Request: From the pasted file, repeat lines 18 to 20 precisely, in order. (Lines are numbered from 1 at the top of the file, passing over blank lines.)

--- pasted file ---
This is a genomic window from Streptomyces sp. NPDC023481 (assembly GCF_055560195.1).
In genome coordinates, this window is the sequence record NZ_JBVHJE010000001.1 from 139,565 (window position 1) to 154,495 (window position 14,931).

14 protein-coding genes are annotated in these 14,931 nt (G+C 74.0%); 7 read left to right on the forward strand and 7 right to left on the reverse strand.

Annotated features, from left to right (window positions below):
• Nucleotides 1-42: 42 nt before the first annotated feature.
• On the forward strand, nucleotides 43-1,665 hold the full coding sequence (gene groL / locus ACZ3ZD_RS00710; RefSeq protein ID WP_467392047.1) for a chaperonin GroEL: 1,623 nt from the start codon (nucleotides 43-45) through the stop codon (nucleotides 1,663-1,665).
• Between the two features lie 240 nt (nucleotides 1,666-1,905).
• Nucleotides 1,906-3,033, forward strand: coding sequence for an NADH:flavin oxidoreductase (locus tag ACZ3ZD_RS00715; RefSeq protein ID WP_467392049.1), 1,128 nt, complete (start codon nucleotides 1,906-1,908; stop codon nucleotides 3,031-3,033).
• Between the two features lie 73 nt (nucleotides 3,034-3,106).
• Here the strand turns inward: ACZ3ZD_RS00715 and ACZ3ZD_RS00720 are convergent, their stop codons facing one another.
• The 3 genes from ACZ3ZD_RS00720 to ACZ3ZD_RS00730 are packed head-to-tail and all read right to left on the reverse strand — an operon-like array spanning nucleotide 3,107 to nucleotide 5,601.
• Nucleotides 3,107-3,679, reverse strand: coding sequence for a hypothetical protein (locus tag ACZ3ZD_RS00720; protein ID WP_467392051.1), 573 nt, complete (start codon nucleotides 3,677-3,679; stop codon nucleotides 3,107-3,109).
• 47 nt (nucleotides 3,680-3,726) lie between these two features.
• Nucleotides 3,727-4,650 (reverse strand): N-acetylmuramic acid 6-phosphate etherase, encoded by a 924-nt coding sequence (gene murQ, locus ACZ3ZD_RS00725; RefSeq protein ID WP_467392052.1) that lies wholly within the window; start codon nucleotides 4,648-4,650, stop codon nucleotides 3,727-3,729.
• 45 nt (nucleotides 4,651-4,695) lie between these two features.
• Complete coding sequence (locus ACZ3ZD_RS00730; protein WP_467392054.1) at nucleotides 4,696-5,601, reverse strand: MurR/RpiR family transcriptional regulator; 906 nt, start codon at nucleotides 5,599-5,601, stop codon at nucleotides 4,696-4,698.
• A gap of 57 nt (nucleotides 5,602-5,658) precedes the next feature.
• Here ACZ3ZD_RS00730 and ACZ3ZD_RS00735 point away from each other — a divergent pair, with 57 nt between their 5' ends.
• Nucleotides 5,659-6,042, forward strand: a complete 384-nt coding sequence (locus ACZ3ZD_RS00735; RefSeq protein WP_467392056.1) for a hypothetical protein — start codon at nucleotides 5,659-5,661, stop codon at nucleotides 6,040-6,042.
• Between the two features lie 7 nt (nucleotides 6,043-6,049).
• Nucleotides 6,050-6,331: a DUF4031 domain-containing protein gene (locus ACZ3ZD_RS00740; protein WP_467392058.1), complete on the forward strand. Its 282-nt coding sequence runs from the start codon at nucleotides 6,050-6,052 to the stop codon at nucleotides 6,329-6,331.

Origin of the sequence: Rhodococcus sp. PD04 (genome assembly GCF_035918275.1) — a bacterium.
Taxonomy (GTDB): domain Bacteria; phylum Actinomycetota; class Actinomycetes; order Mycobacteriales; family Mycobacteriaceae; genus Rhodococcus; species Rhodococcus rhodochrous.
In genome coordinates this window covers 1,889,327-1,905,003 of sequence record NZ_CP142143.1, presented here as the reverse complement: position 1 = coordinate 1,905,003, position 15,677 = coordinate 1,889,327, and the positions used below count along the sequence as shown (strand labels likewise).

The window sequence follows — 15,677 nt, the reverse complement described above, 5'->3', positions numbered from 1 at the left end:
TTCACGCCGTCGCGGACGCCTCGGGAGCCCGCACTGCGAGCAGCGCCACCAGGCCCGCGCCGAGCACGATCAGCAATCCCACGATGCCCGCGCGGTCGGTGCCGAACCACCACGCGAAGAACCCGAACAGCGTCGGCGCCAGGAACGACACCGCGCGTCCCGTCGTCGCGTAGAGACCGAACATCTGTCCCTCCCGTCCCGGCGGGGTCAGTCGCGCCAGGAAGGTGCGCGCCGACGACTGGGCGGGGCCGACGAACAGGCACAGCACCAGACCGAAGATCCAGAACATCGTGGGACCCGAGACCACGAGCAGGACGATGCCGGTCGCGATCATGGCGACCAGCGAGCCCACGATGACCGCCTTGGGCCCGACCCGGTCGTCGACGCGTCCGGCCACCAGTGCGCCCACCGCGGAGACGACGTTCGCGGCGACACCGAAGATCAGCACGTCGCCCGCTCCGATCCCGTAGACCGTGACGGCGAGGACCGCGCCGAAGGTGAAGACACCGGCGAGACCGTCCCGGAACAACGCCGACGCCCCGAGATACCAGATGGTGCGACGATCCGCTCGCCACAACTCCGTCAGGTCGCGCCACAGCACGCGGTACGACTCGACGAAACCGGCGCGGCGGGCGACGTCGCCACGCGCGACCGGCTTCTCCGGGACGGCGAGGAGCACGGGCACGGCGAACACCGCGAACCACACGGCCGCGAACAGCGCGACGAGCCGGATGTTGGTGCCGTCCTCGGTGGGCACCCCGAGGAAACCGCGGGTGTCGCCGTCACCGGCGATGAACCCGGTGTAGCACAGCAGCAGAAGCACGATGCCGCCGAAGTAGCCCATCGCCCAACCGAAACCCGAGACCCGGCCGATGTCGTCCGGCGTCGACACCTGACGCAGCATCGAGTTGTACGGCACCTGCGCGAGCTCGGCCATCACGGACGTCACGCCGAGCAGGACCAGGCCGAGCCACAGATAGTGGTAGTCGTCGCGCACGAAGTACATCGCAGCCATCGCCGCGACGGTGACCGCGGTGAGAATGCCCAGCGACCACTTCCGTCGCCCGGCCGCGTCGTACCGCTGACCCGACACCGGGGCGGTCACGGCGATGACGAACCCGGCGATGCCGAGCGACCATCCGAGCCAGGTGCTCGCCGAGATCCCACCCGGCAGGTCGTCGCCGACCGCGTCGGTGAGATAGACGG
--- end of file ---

• Here ACZ3ZD_RS00730 and ACZ3ZD_RS00735 point away from each other — a divergent pair, with 57 nt between their 5' ends.
• Nucleotides 5,659-6,042, forward strand: a complete 384-nt coding sequence (locus ACZ3ZD_RS00735; RefSeq protein WP_467392056.1) for a hypothetical protein — start codon at nucleotides 5,659-5,661, stop codon at nucleotides 6,040-6,042.
• Between the two features lie 7 nt (nucleotides 6,043-6,049).